Opening Ceremony London 2012: wit and charm on a midsummer's night
The opening ceremony of the London 2012 Summer Olympics offered China – and the world – a lesson. And yes, it crackled with British music, literature, and humor.
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Then the show started, and the world changed. Piece by piece, the village was dismantled as top-hatted men chewed cigars and smiled. Smokestacks rose and forges glowed red hot as smoke filled the stadium – a picture of the grime and glory of Victorian England.Skip to next paragraph
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It was both tragedy and spectacle, and from it (probably to the International Olympic Committee’s dismay) came the five Olympic rings. As they joined overhead, a shower of sparks rained down on the soot-faced workers below, and London had its Beijing moment – but one far more poignant, because it told a narrative that binds the entire world, and did not shrink in the telling of it.
Be British for a day
Throughout the rest of opening ceremony, Boyle did not seek to wow – or even cow – the world. Instead, he invited us all to be British for a day.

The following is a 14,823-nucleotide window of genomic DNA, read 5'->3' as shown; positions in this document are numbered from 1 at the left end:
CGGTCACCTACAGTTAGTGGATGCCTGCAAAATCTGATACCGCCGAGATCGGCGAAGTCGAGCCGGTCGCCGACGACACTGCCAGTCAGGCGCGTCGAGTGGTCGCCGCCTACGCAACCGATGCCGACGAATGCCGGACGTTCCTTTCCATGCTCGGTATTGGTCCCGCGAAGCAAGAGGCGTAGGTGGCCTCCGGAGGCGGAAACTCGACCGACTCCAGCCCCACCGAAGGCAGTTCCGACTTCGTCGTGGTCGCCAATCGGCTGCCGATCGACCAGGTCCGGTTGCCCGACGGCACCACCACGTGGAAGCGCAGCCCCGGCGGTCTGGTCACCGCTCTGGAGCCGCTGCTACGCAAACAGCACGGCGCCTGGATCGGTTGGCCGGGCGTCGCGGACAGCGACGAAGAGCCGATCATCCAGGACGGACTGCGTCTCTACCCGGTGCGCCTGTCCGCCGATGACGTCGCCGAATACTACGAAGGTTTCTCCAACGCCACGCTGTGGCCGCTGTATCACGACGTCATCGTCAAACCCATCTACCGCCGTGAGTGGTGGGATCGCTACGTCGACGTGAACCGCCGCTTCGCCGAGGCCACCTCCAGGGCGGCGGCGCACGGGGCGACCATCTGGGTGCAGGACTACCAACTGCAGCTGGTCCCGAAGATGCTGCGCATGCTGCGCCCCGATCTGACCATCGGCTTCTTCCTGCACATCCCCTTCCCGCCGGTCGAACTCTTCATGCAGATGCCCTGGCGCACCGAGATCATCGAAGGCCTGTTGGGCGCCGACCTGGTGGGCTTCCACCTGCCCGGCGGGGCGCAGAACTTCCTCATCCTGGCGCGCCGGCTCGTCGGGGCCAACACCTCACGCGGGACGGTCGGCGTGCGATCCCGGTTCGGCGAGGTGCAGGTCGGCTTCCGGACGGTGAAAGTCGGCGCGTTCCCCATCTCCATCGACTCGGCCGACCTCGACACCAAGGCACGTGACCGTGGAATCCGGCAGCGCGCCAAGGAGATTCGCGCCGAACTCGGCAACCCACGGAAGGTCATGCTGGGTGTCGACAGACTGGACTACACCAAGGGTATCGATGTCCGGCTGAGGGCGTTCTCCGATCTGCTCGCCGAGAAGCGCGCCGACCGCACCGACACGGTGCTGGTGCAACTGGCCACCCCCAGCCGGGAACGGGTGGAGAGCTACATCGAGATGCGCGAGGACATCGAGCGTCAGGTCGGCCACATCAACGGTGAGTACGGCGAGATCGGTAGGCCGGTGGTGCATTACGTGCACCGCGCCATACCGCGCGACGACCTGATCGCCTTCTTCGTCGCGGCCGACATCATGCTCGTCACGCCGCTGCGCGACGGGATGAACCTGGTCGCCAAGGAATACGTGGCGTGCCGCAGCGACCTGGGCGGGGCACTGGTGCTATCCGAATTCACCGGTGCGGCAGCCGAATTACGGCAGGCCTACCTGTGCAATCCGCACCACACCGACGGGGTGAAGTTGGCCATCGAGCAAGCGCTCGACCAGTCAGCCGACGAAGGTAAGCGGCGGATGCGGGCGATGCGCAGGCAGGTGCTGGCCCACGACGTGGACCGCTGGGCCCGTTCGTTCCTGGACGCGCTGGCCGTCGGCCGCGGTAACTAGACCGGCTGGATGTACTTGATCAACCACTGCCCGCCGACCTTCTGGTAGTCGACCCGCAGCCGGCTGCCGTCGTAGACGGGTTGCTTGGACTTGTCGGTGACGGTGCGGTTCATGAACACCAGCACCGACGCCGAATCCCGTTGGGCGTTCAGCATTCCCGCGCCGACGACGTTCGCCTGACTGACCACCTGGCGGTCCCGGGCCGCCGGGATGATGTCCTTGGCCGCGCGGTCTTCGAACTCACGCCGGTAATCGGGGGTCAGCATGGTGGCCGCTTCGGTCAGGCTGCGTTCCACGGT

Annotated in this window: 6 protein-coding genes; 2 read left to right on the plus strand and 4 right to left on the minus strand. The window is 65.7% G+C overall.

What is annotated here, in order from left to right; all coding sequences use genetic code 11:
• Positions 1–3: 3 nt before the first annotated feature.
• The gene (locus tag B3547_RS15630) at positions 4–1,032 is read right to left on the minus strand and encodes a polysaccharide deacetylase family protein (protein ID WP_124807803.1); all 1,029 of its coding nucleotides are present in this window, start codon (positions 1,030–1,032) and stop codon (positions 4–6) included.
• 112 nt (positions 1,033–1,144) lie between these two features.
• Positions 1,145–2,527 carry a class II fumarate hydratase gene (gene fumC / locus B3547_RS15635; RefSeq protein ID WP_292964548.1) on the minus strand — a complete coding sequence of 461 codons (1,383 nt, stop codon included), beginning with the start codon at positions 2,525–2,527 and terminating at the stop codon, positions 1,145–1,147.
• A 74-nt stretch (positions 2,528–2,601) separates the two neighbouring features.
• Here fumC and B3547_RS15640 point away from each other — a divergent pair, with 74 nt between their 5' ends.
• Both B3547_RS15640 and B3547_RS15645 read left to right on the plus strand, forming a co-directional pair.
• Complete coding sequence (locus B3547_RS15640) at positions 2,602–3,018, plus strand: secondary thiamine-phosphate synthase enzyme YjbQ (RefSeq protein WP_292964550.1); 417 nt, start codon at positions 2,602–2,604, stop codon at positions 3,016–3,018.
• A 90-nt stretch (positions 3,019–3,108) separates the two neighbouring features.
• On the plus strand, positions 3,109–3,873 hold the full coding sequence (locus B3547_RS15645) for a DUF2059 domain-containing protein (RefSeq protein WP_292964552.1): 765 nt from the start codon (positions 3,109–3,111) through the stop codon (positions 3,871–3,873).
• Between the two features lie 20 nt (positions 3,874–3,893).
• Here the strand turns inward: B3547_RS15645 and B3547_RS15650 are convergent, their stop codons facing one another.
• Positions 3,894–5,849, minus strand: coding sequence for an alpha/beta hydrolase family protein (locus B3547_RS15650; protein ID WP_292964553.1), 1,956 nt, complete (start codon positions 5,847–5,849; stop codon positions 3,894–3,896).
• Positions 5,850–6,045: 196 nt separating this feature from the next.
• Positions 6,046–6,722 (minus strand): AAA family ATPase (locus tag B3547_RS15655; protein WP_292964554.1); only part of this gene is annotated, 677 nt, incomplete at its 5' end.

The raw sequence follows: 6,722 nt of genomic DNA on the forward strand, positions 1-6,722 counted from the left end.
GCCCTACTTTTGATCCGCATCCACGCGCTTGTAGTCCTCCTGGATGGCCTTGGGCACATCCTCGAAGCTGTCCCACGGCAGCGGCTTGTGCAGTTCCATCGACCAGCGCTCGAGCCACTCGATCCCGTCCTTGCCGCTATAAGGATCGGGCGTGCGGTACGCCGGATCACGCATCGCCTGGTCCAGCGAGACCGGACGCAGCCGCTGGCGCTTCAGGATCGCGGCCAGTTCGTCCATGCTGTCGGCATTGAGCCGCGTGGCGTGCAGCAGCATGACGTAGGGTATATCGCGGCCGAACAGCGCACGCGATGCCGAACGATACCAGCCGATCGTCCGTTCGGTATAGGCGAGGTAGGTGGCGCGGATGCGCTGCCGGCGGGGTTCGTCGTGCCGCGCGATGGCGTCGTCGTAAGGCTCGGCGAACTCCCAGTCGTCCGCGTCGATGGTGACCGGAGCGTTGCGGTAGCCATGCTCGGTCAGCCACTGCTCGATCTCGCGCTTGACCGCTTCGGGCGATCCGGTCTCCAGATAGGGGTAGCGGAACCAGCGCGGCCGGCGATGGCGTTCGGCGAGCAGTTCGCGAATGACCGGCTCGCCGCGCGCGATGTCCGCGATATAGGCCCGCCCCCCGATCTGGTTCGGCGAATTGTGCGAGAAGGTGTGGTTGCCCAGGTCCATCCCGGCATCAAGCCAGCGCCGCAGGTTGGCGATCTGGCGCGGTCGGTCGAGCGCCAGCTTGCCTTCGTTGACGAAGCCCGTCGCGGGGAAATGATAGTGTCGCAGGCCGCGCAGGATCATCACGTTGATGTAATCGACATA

And it was rather enjoyable.
A fleet of flying Mary Poppinses scared off Lord Voldemort with a little help from J.K. Rowling. Mr. Bean played Chariots of Fire (badly), while dreaming of outpacing Olympic runners on the beach. And we learned that we all like to head bang to "Bohemian Rhapsody."
As the ceremonies went on, the show became more perfunctory, with Paul McCartney making what seemed to be an obligatory appearance. David Beckham got to drive a boat carrying the flame. But the flame-lighting, too, had a sense of anticlimax to it, as seven young athletes – chosen by living British Olympic medalists and embodying the Games’ motto of “inspire a generation” – lit scores of long-necked pipes, that rose to form a caldron of sorts in the middle of the stadium. (Where that caldron will go when the javelin starts, we have no idea.)
As in the opening sequence, the latter portions of the ceremony were at their best when they were raw and unapologetic, such as the decision to serenade the Olympians at the end of the parade of nations with the shrieking guitars of the Arctic Monkeys.
This was not the Olympics as they have been sold to us, and there was a freshness in that.
So, too, when Boyle made the rather bold decision to greet the arrival of the British team with David Bowie’s “Heroes.” In another time and another context, perhaps, it would have seemed crass nationalism.
But by then, Boyle had brought us all along, and we, too, wanted them all to be heroes.